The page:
“[..] artificial intelligence (AI) is well suited to the detection and reporting of follow-up recommendations because of the large volume of imaging studies requiring screening and the relatively standardized language employed by radiologists in preparing reports. Natural language processing (NLP) methods, including text pattern-matching and traditional machine-learning techniques, have been developed for this task. In this article, we use the term traditional machine learning to refer to all machine-learning methods that are not deep learning, and these terms will be defined in detail in the sections that follow. More recently, novel deep-learning methods for NLP have shown great promise for the detection of follow-up recommendations. [..]
We decided to develop an EHR [electronic health record]-integrated NLP system to automatically identify radiographic findings requiring follow-up. [..]
Given the anticipated high volume of lung findings and the structured clinical approach guiding their follow-up, we considered detection of lung findings requiring follow-up to be a realistic and impactful domain for clinical implementation of this system. [..]
We began by prototyping various NLP approaches to understand the scope of the problem and to inform our initial approach, starting with regular expressions (regex). Regex patterns are manually defined representations of word sequences of interest that can be used to identify radiology report text via pattern matching. Because of its relative simplicity and ease of implementation, the regex method provides a useful baseline for the evaluation of future approaches. We obtained an initial corpus of 200 radiology reports from our institution and annotated these for any findings requiring follow-up. On the basis of this corpus, 14 regex patterns were successfully developed in an iterative design process to capture both the finding description as well as the follow-up that was recommended by the radiologist. A clinical expert validated that all reports containing actionable findings were identified with 100% sensitivity and specificity. [..]
When we evaluated the regex approach on a larger data set comprising 10,916 labelled radiology reports containing 1,857 findings, the sensitivity and specificity fell to 74% and 82%, respectively, with an overall accuracy of 77% and positive predictive value (PPV) of 45%. Because it is a text search method, minor discrepancies such as misspellings or varied word placement may render relevant findings invisible to regex patterns, resulting in false negatives. False positives may also occur if additional language is used to qualify the strength of the follow-up recommendation. Additionally, documentation practices may systematically change with time, and uncommon types of findings may not be sufficiently accounted for during regex pattern development. Considering that regex patterns may easily miss findings not anticipated during regex development, as well as the inherent difficulty of scaling up the regex approach, we opted to explore more sophisticated methods for this task.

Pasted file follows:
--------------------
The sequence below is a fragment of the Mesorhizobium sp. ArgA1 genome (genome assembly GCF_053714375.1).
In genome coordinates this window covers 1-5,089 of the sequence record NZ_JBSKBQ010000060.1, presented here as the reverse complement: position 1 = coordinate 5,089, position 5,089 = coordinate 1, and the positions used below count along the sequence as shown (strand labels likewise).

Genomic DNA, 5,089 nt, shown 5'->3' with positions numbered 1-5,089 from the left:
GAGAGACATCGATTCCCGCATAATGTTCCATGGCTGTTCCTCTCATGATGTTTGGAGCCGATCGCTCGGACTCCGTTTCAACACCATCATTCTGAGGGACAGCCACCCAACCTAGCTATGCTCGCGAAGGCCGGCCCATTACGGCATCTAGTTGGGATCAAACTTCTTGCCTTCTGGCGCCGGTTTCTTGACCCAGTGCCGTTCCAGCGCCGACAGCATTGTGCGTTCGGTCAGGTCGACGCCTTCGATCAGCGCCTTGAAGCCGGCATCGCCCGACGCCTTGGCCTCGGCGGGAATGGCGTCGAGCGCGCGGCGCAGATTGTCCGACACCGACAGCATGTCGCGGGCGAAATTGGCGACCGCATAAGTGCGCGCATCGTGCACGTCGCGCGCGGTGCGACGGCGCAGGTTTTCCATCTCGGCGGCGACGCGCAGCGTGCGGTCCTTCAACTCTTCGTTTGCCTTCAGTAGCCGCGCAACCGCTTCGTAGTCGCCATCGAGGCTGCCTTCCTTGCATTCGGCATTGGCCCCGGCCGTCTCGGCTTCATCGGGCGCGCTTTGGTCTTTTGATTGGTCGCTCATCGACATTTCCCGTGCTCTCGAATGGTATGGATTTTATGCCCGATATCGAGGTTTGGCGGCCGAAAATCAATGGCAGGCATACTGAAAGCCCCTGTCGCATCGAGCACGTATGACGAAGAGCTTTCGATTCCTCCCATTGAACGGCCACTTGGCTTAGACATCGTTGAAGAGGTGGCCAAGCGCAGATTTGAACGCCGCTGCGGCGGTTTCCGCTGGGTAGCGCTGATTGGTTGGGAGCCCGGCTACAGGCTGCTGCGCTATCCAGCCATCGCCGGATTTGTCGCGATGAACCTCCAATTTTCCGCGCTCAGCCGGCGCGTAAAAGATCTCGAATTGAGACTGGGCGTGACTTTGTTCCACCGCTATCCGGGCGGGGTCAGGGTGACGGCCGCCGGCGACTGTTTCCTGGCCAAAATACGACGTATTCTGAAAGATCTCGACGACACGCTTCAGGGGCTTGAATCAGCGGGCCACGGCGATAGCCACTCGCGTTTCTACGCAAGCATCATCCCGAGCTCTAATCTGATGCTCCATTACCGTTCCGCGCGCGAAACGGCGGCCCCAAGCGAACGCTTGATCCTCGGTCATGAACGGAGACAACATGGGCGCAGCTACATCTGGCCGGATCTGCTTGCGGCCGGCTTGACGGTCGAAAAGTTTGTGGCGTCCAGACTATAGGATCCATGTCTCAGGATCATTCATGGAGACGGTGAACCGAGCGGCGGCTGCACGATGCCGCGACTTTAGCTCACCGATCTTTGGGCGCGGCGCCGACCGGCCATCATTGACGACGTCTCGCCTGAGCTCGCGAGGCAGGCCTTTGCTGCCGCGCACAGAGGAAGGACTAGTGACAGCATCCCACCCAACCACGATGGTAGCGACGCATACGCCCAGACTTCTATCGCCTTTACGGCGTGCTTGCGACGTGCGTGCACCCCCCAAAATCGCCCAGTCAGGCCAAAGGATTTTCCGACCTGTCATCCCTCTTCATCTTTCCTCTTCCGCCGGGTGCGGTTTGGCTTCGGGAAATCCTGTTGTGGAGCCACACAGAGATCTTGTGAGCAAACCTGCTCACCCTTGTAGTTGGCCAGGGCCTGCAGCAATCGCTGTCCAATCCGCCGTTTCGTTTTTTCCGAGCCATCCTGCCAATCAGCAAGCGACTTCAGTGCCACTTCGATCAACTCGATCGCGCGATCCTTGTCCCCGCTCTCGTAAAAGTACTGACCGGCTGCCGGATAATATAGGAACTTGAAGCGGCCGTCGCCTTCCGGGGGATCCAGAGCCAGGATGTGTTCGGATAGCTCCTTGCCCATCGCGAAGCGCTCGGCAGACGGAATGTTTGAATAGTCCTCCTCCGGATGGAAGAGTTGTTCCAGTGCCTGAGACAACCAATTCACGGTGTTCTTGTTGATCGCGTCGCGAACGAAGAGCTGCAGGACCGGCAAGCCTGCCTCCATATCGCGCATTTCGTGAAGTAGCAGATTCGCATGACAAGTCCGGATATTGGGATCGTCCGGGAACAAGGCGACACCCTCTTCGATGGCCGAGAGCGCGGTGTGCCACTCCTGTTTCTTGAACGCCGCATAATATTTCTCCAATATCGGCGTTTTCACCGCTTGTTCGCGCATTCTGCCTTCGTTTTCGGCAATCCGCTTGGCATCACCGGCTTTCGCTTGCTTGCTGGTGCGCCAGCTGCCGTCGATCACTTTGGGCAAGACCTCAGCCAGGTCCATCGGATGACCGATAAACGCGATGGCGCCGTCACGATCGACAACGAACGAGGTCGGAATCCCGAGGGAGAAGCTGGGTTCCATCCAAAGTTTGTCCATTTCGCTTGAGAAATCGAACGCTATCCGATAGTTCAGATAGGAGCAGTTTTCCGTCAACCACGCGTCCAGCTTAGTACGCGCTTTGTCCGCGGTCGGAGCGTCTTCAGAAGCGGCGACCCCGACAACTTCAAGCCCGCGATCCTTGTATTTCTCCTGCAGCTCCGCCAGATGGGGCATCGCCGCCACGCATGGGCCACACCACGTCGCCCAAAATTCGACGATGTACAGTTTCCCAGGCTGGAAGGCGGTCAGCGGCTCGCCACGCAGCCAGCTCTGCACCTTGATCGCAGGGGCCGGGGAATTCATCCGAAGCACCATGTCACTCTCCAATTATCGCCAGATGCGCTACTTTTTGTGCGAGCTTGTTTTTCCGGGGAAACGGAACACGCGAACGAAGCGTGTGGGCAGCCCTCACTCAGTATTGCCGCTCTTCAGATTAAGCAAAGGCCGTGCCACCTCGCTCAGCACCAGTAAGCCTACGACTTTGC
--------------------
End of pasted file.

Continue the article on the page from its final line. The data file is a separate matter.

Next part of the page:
Next, we evaluated various machine-learning methods, which automate the process of learning problem–specific features and are thus better suited to handling the inherent variability in radiology reports. To determine the model best suited to detection of follow-up recommendations, we performed initial modeling on the annotated corpus of 200 radiology reports. We started with traditional NLP machine-learning methods such as logistic regression, using the Bag-of-Words method to convert our data from text to tabular data. Bag of Words is a technique that works by counting the number of times a word from selected vocabulary appears in the text sample and therefore represents text as a numeric vector that can be fed to a model.
However, a major disadvantage of this technique — and with traditional machine-learning NLP models in general — is that vectorizing model input data in this way disregards the order of words in a given text. This results in less informative input data for a model to make predictions on and significantly hampers performance.
We saw slightly improved performance using LightGBM40 and XGBoost, widely used traditional machine-learning models that use gradient boosting. Gradient boosting is a machine-learning technique that builds an ensemble model out of many highly specific models. Typically, an ensemble of decision trees is built one by one, with each decision tree trained to maximize performance for samples incorrectly classified by the previous tree. This process is repeated to yield an ensemble of highly specialized decision trees that make a strong predictive model when used together. [..]
Deep learning is a type of machine learning defined by the use of representation learning, in which the model learns features and representations of input data as a part of the training process. This is particularly beneficial for NLP tasks, because an understanding of language requires knowledge of contextual information in addition to vocabulary.